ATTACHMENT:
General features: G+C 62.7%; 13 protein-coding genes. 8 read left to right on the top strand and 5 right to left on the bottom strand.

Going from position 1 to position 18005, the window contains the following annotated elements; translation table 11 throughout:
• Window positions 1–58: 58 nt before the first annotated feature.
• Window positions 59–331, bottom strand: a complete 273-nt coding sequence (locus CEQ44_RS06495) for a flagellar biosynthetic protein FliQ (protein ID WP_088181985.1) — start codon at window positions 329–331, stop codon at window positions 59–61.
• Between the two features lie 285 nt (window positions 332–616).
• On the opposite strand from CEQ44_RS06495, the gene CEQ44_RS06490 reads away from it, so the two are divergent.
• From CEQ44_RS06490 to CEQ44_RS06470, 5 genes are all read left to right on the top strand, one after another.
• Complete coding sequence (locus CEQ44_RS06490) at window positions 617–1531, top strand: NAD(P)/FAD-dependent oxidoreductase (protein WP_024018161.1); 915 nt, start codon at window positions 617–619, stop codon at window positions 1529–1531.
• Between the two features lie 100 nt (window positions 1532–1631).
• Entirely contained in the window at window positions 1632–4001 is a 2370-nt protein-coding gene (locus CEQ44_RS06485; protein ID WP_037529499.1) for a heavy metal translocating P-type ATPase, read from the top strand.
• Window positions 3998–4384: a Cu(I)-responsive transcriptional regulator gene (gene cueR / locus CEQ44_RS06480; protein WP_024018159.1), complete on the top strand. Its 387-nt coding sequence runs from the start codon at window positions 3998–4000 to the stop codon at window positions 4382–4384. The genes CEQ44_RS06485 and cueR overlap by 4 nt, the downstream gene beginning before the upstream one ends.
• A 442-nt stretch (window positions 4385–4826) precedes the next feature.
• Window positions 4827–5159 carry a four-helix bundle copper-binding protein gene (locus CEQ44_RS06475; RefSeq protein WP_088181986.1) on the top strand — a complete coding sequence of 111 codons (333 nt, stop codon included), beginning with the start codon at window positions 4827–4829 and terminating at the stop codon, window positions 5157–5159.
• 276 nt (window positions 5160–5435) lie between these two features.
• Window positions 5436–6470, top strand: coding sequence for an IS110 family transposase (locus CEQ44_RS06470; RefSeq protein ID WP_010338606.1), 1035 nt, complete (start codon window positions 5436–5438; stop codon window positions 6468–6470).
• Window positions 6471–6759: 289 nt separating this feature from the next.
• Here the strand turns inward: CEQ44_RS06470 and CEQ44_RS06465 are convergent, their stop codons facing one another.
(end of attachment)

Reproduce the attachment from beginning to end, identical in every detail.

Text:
General features: G+C 62.7%; 13 protein-coding genes. 8 read left to right on the top strand and 5 right to left on the bottom strand.

Going from position 1 to position 18005, the window contains the following annotated elements; translation table 11 throughout:
• Window positions 1–58: 58 nt before the first annotated feature.
• Window positions 59–331, bottom strand: a complete 273-nt coding sequence (locus CEQ44_RS06495) for a flagellar biosynthetic protein FliQ (protein ID WP_088181985.1) — start codon at window positions 329–331, stop codon at window positions 59–61.
• Between the two features lie 285 nt (window positions 332–616).
• On the opposite strand from CEQ44_RS06495, the gene CEQ44_RS06490 reads away from it, so the two are divergent.
• From CEQ44_RS06490 to CEQ44_RS06470, 5 genes are all read left to right on the top strand, one after another.
• Complete coding sequence (locus CEQ44_RS06490) at window positions 617–1531, top strand: NAD(P)/FAD-dependent oxidoreductase (protein WP_024018161.1); 915 nt, start codon at window positions 617–619, stop codon at window positions 1529–1531.
• Between the two features lie 100 nt (window positions 1532–1631).
• Entirely contained in the window at window positions 1632–4001 is a 2370-nt protein-coding gene (locus CEQ44_RS06485; protein ID WP_037529499.1) for a heavy metal translocating P-type ATPase, read from the top strand.
• Window positions 3998–4384: a Cu(I)-responsive transcriptional regulator gene (gene cueR / locus CEQ44_RS06480; protein WP_024018159.1), complete on the top strand. Its 387-nt coding sequence runs from the start codon at window positions 3998–4000 to the stop codon at window positions 4382–4384. The genes CEQ44_RS06485 and cueR overlap by 4 nt, the downstream gene beginning before the upstream one ends.
• A 442-nt stretch (window positions 4385–4826) precedes the next feature.
• Window positions 4827–5159 carry a four-helix bundle copper-binding protein gene (locus CEQ44_RS06475; RefSeq protein WP_088181986.1) on the top strand — a complete coding sequence of 111 codons (333 nt, stop codon included), beginning with the start codon at window positions 4827–4829 and terminating at the stop codon, window positions 5157–5159.
• 276 nt (window positions 5160–5435) lie between these two features.
• Window positions 5436–6470, top strand: coding sequence for an IS110 family transposase (locus CEQ44_RS06470; RefSeq protein ID WP_010338606.1), 1035 nt, complete (start codon window positions 5436–5438; stop codon window positions 6468–6470).
• Window positions 6471–6759: 289 nt separating this feature from the next.
• Here the strand turns inward: CEQ44_RS06470 and CEQ44_RS06465 are convergent, their stop codons facing one another.